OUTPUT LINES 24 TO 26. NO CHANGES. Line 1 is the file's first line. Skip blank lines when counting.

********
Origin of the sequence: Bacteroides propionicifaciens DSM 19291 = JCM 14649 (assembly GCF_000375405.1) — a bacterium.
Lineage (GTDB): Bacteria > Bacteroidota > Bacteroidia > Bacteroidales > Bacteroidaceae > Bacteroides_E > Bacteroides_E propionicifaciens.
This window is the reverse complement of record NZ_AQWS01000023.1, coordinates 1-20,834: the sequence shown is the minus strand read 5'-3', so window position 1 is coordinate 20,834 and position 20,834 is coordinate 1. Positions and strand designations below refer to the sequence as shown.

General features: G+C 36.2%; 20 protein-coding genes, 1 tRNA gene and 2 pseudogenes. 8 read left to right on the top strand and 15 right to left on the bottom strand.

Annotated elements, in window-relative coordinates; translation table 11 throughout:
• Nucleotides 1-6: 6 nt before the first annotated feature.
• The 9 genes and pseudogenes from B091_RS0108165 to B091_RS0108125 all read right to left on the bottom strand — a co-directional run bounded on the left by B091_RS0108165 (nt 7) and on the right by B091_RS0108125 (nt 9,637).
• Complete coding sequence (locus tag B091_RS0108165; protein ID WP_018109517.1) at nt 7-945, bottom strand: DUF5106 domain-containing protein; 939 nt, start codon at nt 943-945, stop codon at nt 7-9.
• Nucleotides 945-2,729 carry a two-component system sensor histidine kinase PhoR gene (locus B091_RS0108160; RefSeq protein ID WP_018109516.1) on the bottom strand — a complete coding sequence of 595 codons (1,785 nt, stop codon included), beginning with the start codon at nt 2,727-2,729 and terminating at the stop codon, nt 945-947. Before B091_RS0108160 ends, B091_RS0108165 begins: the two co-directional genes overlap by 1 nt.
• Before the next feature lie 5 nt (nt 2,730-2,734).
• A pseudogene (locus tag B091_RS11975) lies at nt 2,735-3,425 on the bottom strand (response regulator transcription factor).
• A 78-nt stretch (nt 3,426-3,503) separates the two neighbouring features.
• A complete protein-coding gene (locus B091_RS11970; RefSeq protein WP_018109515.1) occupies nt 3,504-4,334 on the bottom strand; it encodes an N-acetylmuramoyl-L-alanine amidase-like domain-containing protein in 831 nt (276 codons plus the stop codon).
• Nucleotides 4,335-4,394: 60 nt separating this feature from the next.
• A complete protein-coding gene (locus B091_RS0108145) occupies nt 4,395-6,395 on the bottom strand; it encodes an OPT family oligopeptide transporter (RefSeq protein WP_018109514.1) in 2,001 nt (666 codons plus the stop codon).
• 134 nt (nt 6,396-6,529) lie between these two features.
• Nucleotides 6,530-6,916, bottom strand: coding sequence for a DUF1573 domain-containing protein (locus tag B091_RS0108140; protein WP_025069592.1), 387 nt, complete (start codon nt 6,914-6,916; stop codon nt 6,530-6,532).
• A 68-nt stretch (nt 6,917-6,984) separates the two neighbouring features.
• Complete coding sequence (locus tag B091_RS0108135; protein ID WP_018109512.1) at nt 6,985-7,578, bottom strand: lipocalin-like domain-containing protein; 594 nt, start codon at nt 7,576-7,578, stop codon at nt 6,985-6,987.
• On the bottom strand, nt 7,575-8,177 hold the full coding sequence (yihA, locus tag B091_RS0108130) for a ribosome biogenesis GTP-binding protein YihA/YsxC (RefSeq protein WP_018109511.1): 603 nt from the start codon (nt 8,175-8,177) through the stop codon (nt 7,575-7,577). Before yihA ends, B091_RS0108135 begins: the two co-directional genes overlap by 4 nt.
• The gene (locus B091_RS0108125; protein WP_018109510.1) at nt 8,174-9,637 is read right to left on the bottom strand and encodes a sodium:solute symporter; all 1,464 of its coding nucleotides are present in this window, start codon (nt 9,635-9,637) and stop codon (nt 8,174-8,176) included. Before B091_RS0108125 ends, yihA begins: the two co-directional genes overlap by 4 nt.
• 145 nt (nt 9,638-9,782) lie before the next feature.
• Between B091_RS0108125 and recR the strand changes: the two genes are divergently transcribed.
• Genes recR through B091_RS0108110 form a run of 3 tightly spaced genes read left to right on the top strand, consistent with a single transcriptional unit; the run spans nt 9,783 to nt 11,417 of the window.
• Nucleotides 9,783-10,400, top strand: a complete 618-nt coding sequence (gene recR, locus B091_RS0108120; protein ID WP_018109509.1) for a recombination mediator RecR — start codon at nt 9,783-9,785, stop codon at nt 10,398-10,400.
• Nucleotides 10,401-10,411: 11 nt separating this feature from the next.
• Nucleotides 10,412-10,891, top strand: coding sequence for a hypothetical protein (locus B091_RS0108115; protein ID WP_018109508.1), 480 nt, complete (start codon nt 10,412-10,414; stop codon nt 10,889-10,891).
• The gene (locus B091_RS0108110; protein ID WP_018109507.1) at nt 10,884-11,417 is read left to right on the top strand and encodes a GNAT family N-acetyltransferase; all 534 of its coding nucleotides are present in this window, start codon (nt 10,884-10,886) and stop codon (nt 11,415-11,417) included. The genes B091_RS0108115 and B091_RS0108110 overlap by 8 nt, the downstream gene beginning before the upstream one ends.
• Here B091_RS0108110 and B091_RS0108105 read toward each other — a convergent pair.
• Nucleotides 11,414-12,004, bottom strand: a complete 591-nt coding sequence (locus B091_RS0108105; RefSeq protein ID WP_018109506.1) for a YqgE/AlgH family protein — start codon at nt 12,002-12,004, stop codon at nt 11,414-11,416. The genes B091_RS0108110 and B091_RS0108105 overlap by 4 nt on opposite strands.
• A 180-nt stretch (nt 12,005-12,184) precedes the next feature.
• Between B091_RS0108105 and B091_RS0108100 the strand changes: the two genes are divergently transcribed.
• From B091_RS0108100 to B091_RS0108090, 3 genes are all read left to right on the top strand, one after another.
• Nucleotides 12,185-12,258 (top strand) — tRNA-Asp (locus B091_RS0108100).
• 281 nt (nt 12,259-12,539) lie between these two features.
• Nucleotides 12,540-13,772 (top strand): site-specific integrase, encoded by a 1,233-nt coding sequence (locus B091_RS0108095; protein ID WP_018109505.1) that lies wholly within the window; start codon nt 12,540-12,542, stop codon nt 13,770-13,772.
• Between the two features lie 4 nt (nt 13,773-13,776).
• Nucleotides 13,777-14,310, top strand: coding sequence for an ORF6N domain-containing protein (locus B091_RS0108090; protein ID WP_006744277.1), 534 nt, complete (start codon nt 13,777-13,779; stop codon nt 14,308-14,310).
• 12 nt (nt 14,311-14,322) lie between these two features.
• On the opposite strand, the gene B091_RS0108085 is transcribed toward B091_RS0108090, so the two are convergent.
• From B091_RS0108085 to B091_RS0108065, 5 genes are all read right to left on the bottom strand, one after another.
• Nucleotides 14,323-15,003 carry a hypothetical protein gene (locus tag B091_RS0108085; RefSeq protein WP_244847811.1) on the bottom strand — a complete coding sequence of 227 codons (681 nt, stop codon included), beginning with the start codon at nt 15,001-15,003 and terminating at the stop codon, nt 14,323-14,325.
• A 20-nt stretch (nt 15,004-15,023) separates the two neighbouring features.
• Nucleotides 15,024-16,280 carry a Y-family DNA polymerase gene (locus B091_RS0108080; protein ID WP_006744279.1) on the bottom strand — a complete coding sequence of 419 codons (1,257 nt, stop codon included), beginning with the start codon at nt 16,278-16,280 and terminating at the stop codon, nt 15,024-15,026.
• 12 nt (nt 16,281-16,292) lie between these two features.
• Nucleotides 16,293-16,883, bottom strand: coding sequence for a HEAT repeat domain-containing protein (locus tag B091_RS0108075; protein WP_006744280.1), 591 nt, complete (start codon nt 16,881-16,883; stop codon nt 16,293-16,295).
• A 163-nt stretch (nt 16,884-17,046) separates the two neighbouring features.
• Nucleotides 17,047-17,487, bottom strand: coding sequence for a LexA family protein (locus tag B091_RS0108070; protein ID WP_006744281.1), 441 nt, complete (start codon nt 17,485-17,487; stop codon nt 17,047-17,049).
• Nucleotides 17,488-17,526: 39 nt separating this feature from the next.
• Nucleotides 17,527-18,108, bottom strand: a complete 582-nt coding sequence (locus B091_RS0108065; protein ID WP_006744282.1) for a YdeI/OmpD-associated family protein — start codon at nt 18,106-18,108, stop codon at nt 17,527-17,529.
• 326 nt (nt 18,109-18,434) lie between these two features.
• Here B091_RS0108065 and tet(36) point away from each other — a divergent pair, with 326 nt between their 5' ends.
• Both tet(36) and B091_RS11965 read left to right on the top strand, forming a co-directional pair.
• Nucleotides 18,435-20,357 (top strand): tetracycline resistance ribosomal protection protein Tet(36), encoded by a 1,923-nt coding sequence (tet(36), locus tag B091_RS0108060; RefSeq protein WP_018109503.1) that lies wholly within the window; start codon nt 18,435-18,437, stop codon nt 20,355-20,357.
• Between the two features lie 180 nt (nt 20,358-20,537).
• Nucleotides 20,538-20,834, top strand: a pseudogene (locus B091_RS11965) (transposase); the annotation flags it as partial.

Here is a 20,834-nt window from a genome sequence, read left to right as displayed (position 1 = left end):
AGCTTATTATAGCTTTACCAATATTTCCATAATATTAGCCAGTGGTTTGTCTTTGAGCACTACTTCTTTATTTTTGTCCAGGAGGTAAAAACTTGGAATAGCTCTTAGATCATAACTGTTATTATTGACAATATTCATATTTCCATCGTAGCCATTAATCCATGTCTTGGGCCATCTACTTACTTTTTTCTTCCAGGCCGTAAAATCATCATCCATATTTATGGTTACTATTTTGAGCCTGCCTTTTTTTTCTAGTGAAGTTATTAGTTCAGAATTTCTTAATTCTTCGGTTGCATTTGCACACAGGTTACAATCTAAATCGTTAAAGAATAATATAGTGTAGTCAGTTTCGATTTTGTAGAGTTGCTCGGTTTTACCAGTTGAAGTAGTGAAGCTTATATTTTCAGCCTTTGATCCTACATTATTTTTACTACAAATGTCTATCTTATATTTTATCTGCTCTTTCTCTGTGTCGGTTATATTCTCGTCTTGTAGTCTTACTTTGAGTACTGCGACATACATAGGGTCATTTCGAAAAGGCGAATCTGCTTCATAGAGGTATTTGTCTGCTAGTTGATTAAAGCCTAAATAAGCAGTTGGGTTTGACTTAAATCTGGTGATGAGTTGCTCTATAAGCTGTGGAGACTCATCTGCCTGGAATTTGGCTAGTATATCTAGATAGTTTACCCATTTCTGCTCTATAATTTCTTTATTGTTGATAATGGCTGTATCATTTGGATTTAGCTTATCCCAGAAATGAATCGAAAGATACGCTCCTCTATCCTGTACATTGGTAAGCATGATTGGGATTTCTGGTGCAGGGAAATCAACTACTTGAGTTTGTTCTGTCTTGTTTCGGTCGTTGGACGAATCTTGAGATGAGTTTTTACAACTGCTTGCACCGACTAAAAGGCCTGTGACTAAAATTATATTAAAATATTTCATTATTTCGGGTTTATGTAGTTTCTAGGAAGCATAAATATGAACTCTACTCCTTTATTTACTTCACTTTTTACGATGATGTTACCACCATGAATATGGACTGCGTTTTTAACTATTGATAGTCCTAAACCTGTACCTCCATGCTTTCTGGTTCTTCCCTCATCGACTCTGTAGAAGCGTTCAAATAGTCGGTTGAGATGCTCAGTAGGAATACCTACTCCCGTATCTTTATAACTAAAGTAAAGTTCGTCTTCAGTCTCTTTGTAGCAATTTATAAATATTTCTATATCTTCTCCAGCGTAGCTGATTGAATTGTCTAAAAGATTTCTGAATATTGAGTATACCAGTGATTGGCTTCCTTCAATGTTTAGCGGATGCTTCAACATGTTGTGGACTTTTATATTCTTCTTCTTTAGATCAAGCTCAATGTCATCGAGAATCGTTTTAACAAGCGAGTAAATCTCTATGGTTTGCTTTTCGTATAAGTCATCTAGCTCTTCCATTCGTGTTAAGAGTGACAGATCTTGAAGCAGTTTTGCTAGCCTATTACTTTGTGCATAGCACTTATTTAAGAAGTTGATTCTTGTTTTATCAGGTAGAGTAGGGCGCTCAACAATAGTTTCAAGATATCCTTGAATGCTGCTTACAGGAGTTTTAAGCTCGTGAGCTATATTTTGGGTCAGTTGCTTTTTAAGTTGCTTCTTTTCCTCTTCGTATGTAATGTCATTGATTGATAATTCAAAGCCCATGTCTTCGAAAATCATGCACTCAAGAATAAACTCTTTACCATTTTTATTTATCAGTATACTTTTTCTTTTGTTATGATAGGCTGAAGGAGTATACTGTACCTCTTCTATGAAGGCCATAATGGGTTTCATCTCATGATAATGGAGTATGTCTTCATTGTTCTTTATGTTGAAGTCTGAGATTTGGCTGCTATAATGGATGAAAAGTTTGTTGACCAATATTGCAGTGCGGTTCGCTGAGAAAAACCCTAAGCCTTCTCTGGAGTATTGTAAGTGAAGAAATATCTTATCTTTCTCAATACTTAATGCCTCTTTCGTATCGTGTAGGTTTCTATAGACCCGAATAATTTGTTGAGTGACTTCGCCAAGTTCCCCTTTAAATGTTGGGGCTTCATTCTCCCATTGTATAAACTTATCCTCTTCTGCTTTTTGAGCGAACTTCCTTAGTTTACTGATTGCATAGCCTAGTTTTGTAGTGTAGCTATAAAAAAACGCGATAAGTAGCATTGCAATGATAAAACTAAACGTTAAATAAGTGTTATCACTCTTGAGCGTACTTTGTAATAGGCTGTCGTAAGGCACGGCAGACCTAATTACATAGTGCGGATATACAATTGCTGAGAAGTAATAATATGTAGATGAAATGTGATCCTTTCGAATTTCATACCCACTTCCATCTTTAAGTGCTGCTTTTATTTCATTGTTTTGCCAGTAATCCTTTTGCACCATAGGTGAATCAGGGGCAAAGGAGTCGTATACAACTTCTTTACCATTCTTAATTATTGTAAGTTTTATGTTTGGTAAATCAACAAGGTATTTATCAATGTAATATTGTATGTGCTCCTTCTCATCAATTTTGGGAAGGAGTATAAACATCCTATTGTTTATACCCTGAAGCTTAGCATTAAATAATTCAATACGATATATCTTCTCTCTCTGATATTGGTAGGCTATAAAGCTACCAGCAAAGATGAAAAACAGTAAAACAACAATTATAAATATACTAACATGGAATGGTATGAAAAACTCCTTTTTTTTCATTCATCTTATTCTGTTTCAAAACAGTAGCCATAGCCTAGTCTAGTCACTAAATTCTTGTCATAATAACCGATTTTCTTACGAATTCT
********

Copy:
• Genes recR through B091_RS0108110 form a run of 3 tightly spaced genes read left to right on the top strand, consistent with a single transcriptional unit; the run spans nt 9,783 to nt 11,417 of the window.
• Nucleotides 9,783-10,400, top strand: a complete 618-nt coding sequence (gene recR, locus B091_RS0108120; protein ID WP_018109509.1) for a recombination mediator RecR — start codon at nt 9,783-9,785, stop codon at nt 10,398-10,400.
• Nucleotides 10,401-10,411: 11 nt separating this feature from the next.